I scale the cantilevered bridge, a truck lettered TIME goes by,

I coast down Second past Les Sans Culottes, the greenmarkets

of May, hearing Dag Hammarskjold in the wind at my back:

…the road to holiness passes through the world of action…

What joy at 43rd to hear a freight train air horn blast in Sunnyside!

Independence Day, 1995

We amble past the smallpox hospital, sumacs mobbing its blown-out

windows, past the prison stop and tramway cul-de-sac where

hybrid buses make their turnarounds and city elves are launched

to flitter back and forth along the 59th Street Bridge, past hidden

vacuum tubes that suck the island’s trash at 50 miles an hour.

Make the rain pour down, a writer said about the lunatic asylum,

and put the everlasting stove in midst, hot as a witch’s cauldron.

The Twin Towers loom, a beacon for the world of not forgetting.

We bring beach chairs, binoculars, plastic bottles full of Evian.

We climb the dunes and watch as shadows fall over Weeksville.

No Tall Ships, but a maze of nasal jet skis and medicated

teens on Turkish flatboats, doing the Macarena. We listen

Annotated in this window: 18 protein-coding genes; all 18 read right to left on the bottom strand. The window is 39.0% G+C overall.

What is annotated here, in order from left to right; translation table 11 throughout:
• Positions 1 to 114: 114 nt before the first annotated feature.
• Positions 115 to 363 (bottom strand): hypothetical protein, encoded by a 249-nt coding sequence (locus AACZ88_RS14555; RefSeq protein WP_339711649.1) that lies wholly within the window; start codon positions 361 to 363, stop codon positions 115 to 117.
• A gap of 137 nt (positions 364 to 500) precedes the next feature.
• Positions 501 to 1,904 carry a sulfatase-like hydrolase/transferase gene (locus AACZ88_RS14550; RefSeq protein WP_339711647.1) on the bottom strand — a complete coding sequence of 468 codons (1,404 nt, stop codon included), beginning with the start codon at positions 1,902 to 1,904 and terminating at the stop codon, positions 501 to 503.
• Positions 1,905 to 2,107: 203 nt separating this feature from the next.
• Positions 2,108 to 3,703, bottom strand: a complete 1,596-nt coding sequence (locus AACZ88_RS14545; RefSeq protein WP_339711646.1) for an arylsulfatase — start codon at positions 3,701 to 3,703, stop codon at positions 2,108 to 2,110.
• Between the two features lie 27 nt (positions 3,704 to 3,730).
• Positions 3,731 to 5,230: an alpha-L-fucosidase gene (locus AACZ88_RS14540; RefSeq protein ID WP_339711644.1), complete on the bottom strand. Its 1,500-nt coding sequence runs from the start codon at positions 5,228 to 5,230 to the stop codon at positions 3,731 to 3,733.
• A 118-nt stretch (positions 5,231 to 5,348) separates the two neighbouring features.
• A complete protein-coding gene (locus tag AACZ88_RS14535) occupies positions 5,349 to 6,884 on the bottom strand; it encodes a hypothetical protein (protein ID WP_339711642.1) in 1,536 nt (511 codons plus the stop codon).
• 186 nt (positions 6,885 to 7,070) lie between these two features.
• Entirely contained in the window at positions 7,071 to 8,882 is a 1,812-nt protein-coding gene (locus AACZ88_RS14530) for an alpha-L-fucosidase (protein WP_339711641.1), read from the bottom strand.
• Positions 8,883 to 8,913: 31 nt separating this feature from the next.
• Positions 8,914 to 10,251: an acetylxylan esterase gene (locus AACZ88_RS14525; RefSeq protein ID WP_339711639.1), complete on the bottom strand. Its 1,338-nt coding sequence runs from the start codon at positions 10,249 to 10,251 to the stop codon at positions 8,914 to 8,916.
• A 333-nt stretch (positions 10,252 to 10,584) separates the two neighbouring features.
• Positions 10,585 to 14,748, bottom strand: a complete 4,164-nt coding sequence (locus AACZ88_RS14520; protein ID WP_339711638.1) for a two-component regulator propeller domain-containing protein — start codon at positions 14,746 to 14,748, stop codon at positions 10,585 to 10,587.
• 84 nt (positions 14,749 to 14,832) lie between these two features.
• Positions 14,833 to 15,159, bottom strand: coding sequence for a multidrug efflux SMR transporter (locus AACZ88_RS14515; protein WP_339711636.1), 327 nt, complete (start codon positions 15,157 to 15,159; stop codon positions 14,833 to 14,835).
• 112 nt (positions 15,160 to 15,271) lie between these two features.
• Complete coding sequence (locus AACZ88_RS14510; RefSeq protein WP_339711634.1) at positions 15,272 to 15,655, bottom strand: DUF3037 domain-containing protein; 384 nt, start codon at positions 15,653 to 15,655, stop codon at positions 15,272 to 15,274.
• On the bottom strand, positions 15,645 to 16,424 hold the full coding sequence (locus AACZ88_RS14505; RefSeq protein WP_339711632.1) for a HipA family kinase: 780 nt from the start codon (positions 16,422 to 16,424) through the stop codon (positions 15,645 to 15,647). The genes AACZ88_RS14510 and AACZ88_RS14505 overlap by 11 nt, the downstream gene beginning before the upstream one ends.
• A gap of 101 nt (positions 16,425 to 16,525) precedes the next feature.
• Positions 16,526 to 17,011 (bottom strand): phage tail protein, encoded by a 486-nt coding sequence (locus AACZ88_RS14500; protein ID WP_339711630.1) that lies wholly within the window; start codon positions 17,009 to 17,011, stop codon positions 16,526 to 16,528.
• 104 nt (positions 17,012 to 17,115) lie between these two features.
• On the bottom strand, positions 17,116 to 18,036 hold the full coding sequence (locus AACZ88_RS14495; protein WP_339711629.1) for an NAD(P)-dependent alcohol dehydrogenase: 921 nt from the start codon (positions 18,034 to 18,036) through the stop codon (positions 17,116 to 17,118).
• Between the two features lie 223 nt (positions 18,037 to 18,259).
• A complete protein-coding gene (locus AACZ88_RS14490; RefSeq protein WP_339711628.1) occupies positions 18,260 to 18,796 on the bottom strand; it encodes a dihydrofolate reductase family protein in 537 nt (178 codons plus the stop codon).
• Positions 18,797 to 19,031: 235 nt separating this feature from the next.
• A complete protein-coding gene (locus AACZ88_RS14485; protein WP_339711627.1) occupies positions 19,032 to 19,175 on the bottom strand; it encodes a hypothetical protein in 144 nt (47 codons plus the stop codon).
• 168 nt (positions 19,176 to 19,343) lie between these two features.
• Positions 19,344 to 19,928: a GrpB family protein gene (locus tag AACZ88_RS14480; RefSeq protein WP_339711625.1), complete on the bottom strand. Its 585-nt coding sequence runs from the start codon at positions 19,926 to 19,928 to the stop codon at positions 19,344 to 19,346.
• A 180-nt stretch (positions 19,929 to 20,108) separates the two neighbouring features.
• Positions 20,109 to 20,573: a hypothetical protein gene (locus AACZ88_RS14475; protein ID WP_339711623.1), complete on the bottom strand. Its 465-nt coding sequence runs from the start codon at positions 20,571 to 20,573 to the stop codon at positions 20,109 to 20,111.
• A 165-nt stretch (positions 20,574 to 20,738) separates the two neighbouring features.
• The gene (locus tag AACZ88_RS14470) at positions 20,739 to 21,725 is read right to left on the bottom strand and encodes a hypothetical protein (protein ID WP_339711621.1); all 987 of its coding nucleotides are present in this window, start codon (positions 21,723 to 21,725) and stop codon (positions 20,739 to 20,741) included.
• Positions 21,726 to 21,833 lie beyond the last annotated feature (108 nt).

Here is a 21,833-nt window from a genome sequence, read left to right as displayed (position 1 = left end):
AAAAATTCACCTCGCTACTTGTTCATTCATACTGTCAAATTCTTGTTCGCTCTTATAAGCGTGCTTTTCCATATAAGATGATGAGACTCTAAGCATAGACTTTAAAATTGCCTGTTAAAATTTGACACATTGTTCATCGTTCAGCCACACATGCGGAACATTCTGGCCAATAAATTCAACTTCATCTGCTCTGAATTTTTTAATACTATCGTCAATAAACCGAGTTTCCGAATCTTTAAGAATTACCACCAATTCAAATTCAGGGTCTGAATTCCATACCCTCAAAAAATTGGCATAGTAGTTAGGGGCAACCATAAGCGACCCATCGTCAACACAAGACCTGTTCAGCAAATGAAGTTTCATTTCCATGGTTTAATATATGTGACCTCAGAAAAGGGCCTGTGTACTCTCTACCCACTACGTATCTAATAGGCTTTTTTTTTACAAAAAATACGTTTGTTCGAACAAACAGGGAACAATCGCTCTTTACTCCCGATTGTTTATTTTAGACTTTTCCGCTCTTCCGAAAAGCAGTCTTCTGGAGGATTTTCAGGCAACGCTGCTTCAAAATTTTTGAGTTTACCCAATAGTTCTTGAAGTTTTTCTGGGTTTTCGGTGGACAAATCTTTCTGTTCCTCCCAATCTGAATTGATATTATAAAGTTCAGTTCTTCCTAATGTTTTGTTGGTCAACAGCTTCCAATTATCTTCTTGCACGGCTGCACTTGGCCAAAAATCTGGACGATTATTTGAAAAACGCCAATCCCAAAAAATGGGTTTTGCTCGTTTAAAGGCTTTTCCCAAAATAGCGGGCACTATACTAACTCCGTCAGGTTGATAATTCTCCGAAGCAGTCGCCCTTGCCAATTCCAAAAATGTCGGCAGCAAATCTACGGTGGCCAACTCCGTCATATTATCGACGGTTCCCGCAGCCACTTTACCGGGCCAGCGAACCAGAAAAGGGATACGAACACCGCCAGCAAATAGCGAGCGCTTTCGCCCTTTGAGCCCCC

to the WPLJ radio simulcast, watch the bombs bursting in air,

and remember Roosevelt’s four freedoms that have got us here.

Running of the Bulls, Pamplona

Each night an E train spews us out at 74th and Roosevelt,

each night the mariachis play Cielito Lindo.

Planes roar over rooftops and nobody notices, crowds

drift in with tacos al pastor, for posters of Ronaldo

at the World Cup soccer store, wary of the shadow

of the moon at Shooter’s Island. A giant plasma

screen airs kerchiefed workers scrambling up

a Roman road in the kingdom of Navarre, gleeful,

petrified, jumping fence posts and pilings,

twisting ankles or kneecaps to avoid what they want

most—a run at the unknown, at crazed and thirsty

steers stampeding towards a bullring, a simple gash

or bloody lip to seal the wound of man and animal,

to re-enact the comedy of the creation of the world.